As she takes on a lead role in the TV adaptation of Kate Mosse’s novel Labyrinth, Jessica Brown Findlay talks to Sophie Herdman
IT'S the most common observation in the book – that an actor is much smaller than you imagined. But with Jessica Brown Findlay this really is true. It's obvious the moment the ex-Downton Abbey star bounds into the room and sinks into a large armchair.
But what 23-year-old Brown Findlay lacks in size, she certainly makes up for in personality. She speaks in a considered and intelligent way and firmly bats away any vaguely controversial questions.
Like when she is asked how she felt about appearing naked in her new TV show, Labyrinth.
"It's a fleeting moment and that's it," she says of her first scene, in which she arises unclothed from her marital bed.
"She's a married woman, it's medieval times and this scene is much more about an introduction to a couple."
But even with her body so exposed she didn't feel the need to work out for this role – or for any role as it happens. "Maybe it is part of the job, but I don't. Obviously being healthy, that's just a common sense thing."
Brown Findlay is a fan of imperfections – be they in a character or the actor playing a role. "Seeing on-screen perfection that can only be achieved by having a dietician and working out all the time - I don't understand what kind of message that gives out, especially to young women. Perfection is unachievable."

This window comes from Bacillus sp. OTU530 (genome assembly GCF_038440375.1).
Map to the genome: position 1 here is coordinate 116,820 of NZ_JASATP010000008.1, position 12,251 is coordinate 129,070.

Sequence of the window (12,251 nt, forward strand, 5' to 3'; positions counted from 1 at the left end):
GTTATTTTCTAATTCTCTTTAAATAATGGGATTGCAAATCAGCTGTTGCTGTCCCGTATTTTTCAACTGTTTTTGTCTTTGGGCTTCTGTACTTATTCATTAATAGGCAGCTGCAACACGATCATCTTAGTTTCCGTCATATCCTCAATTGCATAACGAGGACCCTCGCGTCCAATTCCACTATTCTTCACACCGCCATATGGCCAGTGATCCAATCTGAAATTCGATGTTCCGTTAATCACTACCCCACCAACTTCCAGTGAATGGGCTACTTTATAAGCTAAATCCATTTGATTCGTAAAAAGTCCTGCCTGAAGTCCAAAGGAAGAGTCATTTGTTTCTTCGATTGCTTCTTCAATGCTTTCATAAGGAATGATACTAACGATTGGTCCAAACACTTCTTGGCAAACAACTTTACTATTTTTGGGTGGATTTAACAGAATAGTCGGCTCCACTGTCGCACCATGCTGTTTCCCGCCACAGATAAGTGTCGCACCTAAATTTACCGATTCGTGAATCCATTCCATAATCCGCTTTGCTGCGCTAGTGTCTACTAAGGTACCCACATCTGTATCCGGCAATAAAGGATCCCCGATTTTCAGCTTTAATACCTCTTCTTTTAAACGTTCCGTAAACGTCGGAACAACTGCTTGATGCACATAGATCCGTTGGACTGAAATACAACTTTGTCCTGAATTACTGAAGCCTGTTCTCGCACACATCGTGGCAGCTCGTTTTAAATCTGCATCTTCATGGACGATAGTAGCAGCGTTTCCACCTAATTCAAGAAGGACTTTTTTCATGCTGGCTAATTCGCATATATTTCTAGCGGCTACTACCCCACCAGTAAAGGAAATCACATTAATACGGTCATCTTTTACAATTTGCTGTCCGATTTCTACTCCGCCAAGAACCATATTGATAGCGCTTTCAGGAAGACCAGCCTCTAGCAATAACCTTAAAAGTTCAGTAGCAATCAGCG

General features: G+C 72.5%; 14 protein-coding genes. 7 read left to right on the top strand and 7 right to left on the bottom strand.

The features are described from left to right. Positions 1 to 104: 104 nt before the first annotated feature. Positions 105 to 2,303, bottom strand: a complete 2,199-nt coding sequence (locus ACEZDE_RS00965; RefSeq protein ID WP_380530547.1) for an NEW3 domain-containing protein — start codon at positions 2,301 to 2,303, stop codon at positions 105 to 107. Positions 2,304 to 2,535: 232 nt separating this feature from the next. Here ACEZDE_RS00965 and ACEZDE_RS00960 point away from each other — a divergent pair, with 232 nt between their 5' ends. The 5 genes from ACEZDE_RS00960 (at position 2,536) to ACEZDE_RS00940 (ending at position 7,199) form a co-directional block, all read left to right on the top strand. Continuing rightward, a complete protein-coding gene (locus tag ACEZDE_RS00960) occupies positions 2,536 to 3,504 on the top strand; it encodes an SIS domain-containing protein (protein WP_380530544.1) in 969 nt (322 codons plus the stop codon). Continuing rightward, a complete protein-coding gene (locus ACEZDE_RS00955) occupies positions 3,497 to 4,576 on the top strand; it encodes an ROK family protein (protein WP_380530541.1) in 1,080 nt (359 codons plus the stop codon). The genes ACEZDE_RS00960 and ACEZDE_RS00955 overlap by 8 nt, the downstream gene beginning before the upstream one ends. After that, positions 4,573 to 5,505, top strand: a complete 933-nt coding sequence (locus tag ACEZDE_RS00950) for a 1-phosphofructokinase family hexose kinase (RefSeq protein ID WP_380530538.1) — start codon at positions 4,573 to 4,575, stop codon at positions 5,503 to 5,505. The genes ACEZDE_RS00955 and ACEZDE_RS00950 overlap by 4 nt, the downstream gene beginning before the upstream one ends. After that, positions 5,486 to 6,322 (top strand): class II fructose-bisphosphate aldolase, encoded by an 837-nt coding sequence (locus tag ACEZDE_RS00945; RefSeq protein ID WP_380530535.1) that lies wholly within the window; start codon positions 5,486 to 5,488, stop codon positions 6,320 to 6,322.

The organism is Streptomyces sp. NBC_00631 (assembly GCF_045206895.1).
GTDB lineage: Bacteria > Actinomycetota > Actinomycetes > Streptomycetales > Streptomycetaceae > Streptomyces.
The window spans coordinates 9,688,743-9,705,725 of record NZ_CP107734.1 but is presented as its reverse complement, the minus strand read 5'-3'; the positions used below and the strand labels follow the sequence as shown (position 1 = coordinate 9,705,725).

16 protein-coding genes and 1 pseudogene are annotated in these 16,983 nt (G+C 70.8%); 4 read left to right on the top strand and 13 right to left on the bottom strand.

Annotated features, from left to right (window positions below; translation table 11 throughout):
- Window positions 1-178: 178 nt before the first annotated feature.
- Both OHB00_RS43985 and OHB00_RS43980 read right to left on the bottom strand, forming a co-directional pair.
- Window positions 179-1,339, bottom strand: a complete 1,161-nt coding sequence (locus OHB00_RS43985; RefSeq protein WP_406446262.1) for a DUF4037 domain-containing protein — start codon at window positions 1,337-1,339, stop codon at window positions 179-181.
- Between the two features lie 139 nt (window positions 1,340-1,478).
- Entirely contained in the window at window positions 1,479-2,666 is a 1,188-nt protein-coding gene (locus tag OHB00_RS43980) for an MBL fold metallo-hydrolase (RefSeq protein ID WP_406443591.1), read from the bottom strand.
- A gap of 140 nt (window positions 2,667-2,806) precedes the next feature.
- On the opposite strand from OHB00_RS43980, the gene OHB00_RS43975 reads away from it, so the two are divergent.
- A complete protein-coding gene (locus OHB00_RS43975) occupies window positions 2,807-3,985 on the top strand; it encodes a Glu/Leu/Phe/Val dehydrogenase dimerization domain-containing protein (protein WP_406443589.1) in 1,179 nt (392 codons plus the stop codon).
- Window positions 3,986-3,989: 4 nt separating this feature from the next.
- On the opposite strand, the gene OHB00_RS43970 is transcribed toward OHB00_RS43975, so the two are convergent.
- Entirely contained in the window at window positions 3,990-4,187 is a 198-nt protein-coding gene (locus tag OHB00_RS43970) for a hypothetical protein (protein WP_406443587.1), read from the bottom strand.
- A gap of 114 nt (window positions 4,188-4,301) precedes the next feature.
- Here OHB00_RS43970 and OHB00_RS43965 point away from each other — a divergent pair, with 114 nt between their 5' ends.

In fact, it is imperfections that she looks for when deciding whether to go for a role, saying: "They make characters jump out and are much more exciting to play."
Which brings us neatly on to Alais, her character in Labyrinth – a strong, bold but naive woman on the search for the Holy Grail. The two-part series is based on the book of the same name by Kate Mosse, and parallels Alais's search with that of Alice, a modern-day woman who finds herself in France.
"Alais's life starts to crumble and then she's handed this responsibility – it becomes the making of her."
The character's determination not to be held back by fear is reminiscent of Brown Findlay herself, who made the bold decision to leave Downton Abbey, in which she played Lady Sybil, because she wanted a challenge.
"Facing the abyss of the unknown is just so exciting. What scares me more is staying comfortable," she says.
Taking on a leading role in Labyrinth was no easy task – the book was a bestseller in 2006 and translation rights have been sold in 38 languages. Did she feel a lot of pressure?
"I suppose there was a certain aspect of that, but it's more in retrospect having done the job," she says. Having Mosse on set (the author came to visit during filming) was a positive, she adds.
She keeps in touch with the Downton crew. "My sisters I love to pieces, we get on like a house on fire. It's corny as hell to say it, but it was such a lovely family."
But she's got plenty to keep her busy now she's left. Next she's starring in a film adaptation of the Mark Helprin's novel Winter's Tale, alongside Russell Crowe and Will Smith.
Unlike many actresses who are scared to use the f-word, Brown Findlay says she is a feminist. "It's just an equality issue. People hear the word feminist and think you want to burn your bra. But I like what Caitlin Moran says: 'I love my bra, it's brilliant, I couldn't live without it'."
So far fame hasn't affected Brown Findlay's life. She doesn't get recognised on the streets and puts that down to the difference between the flawless period drama version of herself and her everyday look. "But really," she says, "I just don't think people expect to see me in Tesco looking for loo rolls."
Labyrinth is on Channel 4 on Saturday, March 30 and Sunday, March 31.